Closing midstream deals has been a bit of a challenge in 2020, to say the least. In fact, this has been a year when many projects have been sidelined or cancelled outright, with most decisions on even the best prospects getting pushed to next year. But it hasn’t been all bad news. In a few cases, assets with advantages have made it across the finish line, even in the land of liquefied natural gas (LNG) export projects. Despite this summer’s collapse in U.S. LNG exports, driven by a compression of the spreads in global gas prices, Sempra Energy recently announced that it is going ahead with Phase 1 at its Costa Azul liquefaction project in Mexico’s Baja California. How did they pull this off in such a tumultuous year? Well, Costa Azul isn’t your everyday LNG export project. Today, we detail the most recent U.S. LNG export project to receive a final investment decision (FID) to proceed.
It's been a nutty year for U.S. LNG exports. 2020 started as expected, with the final phases of various liquefaction/export projects entering the home stretch and January exports totaling 74 cargoes. That was a record back then, as we detailed in March’s Steady As She Goes? blog. However, when we wrote that blog things were already starting to get weird and we all know what has happened since then. With demand shellacked in just about every market around the world, prices for natural gas plummeted in most global markets. Prices also converged and wiped out most of the spread required to export LNG, a situation we outlined in our Break It To Me Gently series. If there was one upside to the plunge in exports, the incredibly tight margins in the LNG market gave us, and likely other market participants, an urgency to wrap our minds around all the costs that are under consideration when exporting a cargo. The culmination of that effort was the foundation of our Sultans of Swing series, which ran in two parts during the third quarter and detailed just about every variable cost we could find in the LNG value chain. However, around the same time we got comfortable with LNG export economics, the global gas markets firmed up on various supply outages and improved demand. The bullish fundamentals sent U.S. LNG exports soaring to new highs and November saw a new export record from U.S. terminals, with 79 LNG carriers leaving our shores. For more on those recent developments, as well as the state of global LNG markets, see our weekly LNG Voyager Report.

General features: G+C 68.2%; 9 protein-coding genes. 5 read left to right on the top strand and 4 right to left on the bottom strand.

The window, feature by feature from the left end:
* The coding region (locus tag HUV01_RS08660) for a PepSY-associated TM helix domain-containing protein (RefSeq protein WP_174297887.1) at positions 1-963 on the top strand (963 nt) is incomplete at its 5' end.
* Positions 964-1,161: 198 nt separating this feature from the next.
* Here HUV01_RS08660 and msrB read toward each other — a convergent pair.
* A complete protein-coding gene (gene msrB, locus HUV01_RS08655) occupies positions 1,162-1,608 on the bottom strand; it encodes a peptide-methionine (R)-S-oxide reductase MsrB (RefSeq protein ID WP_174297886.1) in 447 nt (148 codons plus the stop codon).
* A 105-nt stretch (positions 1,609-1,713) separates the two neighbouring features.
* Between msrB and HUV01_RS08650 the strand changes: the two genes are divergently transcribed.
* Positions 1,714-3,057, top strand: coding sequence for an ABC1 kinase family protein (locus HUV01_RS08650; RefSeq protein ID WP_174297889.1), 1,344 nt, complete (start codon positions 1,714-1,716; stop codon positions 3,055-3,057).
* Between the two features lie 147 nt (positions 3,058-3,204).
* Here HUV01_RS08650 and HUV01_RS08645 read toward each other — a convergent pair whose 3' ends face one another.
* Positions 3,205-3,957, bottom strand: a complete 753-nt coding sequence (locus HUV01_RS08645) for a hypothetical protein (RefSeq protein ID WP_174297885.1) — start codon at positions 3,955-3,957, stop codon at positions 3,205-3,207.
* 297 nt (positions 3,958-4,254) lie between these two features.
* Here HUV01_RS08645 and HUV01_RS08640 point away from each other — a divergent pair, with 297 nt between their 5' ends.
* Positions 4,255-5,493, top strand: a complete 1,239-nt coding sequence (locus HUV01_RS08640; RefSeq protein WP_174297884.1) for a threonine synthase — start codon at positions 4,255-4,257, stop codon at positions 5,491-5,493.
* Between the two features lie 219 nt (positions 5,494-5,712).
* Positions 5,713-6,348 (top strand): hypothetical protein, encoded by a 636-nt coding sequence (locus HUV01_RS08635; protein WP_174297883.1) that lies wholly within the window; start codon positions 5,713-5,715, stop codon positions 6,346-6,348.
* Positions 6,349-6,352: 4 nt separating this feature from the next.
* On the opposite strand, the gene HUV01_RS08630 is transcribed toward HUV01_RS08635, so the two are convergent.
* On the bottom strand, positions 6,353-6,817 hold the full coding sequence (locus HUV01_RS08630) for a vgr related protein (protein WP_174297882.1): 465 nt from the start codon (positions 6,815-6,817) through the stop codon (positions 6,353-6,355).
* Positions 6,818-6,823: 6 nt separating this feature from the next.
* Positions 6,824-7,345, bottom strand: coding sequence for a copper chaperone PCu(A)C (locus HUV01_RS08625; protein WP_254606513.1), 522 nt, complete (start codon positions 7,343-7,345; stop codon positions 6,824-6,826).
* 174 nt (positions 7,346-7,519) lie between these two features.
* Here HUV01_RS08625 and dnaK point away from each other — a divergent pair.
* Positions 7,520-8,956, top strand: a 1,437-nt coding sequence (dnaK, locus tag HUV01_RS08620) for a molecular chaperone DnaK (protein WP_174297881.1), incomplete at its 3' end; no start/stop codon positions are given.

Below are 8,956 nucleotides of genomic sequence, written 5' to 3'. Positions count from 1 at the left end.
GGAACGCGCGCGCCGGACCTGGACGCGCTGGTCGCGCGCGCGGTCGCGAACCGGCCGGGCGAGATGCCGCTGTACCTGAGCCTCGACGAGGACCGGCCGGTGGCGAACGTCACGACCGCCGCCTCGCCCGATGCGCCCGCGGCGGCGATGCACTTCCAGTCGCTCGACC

Amidst all that craziness, news on the LNG export terminal FID front got very quiet. There was a point in time this year when it looked like a new U.S. export facility might not happen again anytime soon. Alas, that all changed a few weeks ago when Sempra announced to the market that its Costa Azul Phase I export project had reached FID and would begin development. Phase I will be built and operated by Sempra LNG and IEnova, Sempra’s Mexico subsidiary. The $2 billion project is expected to be complete in late 2024 and will have a nameplate capacity of 3.25 million tons per annum (Mtpa), or about 450 MMcf/d. The project is backed by 20-year sale and purchase agreements (SPAs) with Mitsui & Co. for approximately 0.8 Mtpa (~110 MMcf/d) and Total for about 1.7 Mtpa (~240 MMcf/d).
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